Life in the Woods
In my uncle's diary of symptoms, light
is described as washed out moon.
Color as winter fields: gray sky, gray earth.
Shapes forming of their own volition,
strange geometries of line, lacquered splotches
coalescing then disappearing. He blamed
decades of wind, dust kicking up, grit catching
and congealing-or witnessing a younger
brother dying slowly from metastatic brain tumors.
Eventually the pages of the diary dissolved
for him into dark hallways, so I transcribed
the symptoms for the doctor, a task that reminded
me of high school when I copied out long passages
from Walden: whip-poor-wills chanting their vespers,
fluviatile trees, the ceaseless roar and pelting
of rainstorms. At sixteen I gave my lone copy-
spine fissured, pages bent back and loose from
their moorings-to a girl I hoped would understand,
but she returned the book in less
than an hour to say, I wouldn't ever live like that.
Which I recalled the August morning I arrived
at my uncle's farm to find him on his front porch,
a compendium of crows calling from the willows
by the wire fence. The old man was sitting on a lawn
chair with nothing but his quietude, his face dark
and obdurate, stoic with years. He looked up
with emptied eyes as my shoes creaked the front step-
here is what the dark brooms have swept away-and not
until my voice was familiar in the air did he rise
from his chair and gesture me into his house.
Nine crows in five days.
And if there are six snakes, and one
shucks its skin, becomes incorporeal,
is the sky still forever with birds,
these birds that map the grass
with their black stains?
And when the corn comes down,
four field mice enter the house
and hide behind the kitchen sink.
Then come winter, one horse dies
and waits for spring to be buried,
mounded in a lump of white.
It snows in our lungs, and driving
down the road we see the flakes
drifting like dust in air. Last
winter the bridge was out
for nineteen days, and the widower
who hanged himself
was spotted by seven children
on a school bus.
And then, this morning, there were
spots of blood on two eggs,
more beads sliding on
the imagined abacus.
Or now our monologue
of moonlight makes of the field
this arithmetic of grief. At dawn
we count three deer at the field's
edge, two fissures in the window
glass. And the crows count
slowly with each call: one, two,
three, four, five.
Depression is rage spread thin. -George Santayana
It was a form of weakness, my father said,
an embarrassment, the men after the War
who were hollowed out, were grass
in the field behind the house, men who slept
amid the shadows of their days, who existed
like cigarette smoke-idle and drifting-
and shuddered at backfiring pickups and saw
their life's labor as a stroll to the mailbox
for the government check. When I was twelve,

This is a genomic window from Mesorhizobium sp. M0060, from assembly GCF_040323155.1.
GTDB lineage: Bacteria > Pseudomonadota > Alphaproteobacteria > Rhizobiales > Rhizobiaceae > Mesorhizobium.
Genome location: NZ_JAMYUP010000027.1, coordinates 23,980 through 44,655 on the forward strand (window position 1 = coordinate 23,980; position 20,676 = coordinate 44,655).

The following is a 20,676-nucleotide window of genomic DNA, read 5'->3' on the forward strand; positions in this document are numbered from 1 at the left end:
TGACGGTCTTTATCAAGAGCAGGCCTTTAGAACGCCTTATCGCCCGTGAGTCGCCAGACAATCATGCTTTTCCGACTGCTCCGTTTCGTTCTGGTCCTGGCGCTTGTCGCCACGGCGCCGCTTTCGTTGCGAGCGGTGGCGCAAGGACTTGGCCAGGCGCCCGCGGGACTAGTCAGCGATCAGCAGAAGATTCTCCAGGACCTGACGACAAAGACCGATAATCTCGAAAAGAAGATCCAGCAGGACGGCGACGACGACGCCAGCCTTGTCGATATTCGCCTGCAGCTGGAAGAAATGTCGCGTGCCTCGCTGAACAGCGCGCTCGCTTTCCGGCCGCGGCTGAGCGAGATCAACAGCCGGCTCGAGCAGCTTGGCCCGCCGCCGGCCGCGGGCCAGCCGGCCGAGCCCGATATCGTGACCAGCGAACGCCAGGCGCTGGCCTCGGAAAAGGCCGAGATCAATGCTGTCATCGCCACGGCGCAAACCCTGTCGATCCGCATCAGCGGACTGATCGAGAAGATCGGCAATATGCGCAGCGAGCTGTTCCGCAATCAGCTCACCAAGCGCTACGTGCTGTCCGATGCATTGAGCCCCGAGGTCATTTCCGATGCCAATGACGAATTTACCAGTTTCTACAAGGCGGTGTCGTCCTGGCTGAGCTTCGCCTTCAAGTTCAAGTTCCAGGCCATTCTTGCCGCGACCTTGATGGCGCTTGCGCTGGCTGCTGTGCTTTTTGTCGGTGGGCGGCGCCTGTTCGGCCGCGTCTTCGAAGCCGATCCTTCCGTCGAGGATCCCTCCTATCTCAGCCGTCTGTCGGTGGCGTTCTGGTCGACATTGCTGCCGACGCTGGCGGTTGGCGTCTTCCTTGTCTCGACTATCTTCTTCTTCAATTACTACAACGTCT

my father returned from a trip to Chicago
with 500 off-brand batteries purchased
on the cheap from a company going out
of business, and so I was sent on my bicycle
to the farm houses and clusters of neighborhoods
in our small Ohio town. There was something
holy in labor, my father believed, but what I
remember is how discouraging it felt to ask
strangers again and again to reach into their pockets
for cash they didn't have. Sometimes the old
women or men who opened the doors
eyed me the way the moon eyes the earth,
the way the clouds are part of the sky
but also separate from it. Then, in college,
I worked one summer on mosquito abatement,
and my primary job was to step from the truck
to the road's verge and count how many
mosquitoes bit me in a minute. I was a poor
man's St. Francis of Assisi, but my father
was impressed by the work ethic evident in
the manifold bumps on my arms and legs,
impressed the way he never was with my meager
sales of the batteries that mostly still remained
in a cardboard box in his garage during the final
years of his life, when I would find him sitting
on the couch with the television blaring the same
cycle of news, over and over. There was a stillness
about him then, a smallness, as though the grass
had grown up around him in great, empty stalks.
The years and the sun had freckled his hands
with dark splotches, and often he seemed to be
studying their hieroglyphics, pondering what
the slow decades had wrought, and his unshaven
face was listless as the clouds. The days blurred
together after that, were like the fallen oak by
the fence, hollowed at the middle and spilling
its dark salt. My father had little, if anything,
to say, though he did tell me one early morning
that he imagined the advantage of being dead
was that the living would finally leave you be.
-from Original Bodies
BIO: Doug Ramspeck is the author of five poetry collections, most recently Original Bodies (Southern Indiana Review Press, 2014), and Mechanical Fireflies (Barrow Street Press, 2011). His first book, Black Tupelo County (BkMk Press at the University of Missouri-Kansas City, 2008), received the John Cardi Prize. He teaches at The Ohio State University at Lima.